3. Set your volt meter to the low scale DC volt setting that will accurately read less than 1 volt.
4. Measure the voltage between the two top TPS wires.
5. Adjust the TPS by rotating its position until you get a reading of .54 volts.
6. Tighten the Torx screws and recheck the voltage. Readjust if necessary to make sure voltage is right at .54
7. Turn the ignition “OFF.”"

Good luck and I hope you have it running like a scalded dog soon.
-Chris
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Old 09-12-2017, 08:52 PM   #43
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OK, not to lecture but if you want to do your own maintenance on this car you need a Service Manual. Also read the "stickey's" at the start of the C3 Forum. There is a specifically for '82's. There is also information in the C4 Forum since the '84 has the same powertrain. Also use the Search function for 'TPS' (or anything else). My apologies if somebody has already recommended all of this. The basic way to test the TPS is to use a multimeter, Torx screwdriver, and test leads which you can make or buy. The TPS is mounted on the drivers side of the Throttle Bodies and is moved by the throttle linkage. It has one connector with three wires attached. The following steps were copied by an old post by forum user Black85:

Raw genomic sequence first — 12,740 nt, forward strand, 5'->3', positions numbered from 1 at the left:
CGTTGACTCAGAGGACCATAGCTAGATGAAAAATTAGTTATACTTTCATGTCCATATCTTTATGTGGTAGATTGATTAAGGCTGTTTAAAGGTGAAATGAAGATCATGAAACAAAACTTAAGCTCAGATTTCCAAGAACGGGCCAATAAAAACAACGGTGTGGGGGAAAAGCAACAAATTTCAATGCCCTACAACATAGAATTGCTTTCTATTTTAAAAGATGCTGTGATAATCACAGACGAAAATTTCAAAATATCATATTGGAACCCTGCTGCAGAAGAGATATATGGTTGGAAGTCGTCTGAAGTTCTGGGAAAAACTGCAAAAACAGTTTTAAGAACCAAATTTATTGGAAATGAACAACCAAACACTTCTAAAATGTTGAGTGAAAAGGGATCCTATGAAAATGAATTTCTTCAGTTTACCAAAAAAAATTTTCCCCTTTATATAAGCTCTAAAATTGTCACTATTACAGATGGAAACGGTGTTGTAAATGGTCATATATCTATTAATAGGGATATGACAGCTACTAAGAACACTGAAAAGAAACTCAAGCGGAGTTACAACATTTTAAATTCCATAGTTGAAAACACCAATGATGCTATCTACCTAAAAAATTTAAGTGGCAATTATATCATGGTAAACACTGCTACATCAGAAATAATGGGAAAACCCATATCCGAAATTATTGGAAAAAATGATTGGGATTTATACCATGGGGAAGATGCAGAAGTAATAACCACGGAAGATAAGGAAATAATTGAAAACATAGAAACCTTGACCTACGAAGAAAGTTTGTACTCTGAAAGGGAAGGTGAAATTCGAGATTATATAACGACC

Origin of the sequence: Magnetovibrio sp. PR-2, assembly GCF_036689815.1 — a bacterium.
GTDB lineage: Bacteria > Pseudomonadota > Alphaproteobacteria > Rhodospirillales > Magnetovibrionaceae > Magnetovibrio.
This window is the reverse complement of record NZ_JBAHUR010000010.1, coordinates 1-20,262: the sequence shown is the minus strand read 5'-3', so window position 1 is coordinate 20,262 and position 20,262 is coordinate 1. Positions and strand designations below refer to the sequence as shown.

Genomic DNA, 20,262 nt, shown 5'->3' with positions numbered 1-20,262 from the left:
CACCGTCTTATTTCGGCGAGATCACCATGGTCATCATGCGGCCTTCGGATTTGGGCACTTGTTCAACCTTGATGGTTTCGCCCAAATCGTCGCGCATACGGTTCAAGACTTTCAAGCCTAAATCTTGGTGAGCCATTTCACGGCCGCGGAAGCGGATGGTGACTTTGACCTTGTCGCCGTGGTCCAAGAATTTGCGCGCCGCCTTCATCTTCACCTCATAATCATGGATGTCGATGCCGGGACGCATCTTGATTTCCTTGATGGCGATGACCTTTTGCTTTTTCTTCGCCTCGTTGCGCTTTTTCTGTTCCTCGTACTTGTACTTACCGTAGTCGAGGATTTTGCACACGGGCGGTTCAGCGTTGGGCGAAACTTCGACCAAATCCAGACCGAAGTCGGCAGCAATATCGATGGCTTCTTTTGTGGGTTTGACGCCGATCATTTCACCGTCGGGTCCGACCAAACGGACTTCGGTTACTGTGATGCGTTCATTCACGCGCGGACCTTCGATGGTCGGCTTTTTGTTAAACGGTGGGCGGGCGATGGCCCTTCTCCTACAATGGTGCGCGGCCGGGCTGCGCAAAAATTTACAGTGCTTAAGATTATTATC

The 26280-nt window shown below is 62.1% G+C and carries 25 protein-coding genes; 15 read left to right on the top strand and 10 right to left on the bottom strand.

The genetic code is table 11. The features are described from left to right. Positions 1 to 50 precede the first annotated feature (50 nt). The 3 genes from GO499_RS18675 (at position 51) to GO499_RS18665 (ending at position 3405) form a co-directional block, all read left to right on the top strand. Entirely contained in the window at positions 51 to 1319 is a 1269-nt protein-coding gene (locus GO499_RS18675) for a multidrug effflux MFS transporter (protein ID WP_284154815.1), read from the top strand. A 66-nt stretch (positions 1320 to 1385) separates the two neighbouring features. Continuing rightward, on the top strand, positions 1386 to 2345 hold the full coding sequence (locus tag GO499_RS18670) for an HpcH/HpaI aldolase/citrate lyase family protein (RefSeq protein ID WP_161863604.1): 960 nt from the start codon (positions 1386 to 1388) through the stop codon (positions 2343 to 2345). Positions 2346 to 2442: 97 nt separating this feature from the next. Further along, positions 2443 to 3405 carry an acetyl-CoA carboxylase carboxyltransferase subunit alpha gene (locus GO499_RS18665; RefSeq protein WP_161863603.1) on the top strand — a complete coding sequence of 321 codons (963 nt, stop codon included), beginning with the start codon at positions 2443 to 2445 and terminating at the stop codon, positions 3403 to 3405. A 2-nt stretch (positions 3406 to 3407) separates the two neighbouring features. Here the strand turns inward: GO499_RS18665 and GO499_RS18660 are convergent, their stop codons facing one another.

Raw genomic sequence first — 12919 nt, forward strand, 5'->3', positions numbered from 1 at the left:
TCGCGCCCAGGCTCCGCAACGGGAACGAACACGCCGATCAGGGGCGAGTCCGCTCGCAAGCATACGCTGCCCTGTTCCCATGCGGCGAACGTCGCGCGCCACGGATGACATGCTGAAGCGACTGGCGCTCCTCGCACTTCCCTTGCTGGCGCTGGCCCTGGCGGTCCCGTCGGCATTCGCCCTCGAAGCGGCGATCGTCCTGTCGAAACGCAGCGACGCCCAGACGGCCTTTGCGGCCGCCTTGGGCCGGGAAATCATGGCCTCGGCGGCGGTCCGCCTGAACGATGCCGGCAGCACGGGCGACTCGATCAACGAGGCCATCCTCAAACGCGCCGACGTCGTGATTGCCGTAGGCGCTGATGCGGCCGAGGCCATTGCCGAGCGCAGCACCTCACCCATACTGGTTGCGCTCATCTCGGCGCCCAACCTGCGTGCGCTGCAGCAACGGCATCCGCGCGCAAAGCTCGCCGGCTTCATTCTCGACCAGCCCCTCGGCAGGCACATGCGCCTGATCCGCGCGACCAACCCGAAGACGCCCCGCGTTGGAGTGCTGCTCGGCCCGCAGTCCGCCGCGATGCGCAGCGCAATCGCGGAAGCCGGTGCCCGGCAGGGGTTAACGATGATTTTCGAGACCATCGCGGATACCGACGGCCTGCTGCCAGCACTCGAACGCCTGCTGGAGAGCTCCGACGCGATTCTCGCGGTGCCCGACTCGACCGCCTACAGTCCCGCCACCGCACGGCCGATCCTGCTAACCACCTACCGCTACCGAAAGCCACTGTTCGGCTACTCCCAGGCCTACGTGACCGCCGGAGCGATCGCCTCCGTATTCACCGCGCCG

"There are 3 wires stacked vertically on the TPS. You will need to be able to measure the voltage between the two top wires. You can either buy a special harness connector that breaks these wires out (from Min America), or gently pierce the insulation of the wires with the pointy prongs on your volt meter. You can also stick a paper clip into each of the two top locations of the connector and clamp onto the paper clips to measure the voltage. Whatever is easiest for you.

1. Turn the ignition to the “ON” position without starting the engine.
2. Loosen the TPS Torx adjustment screws.
3. Set your volt meter to the low scale DC volt setting that will accurately read less than 1 volt.
4. Measure the voltage between the two top TPS wires.
5. Adjust the TPS by rotating its position until you get a reading of .54 volts.
6. Tighten the Torx screws and recheck the voltage. Readjust if necessary to make sure voltage is right at .54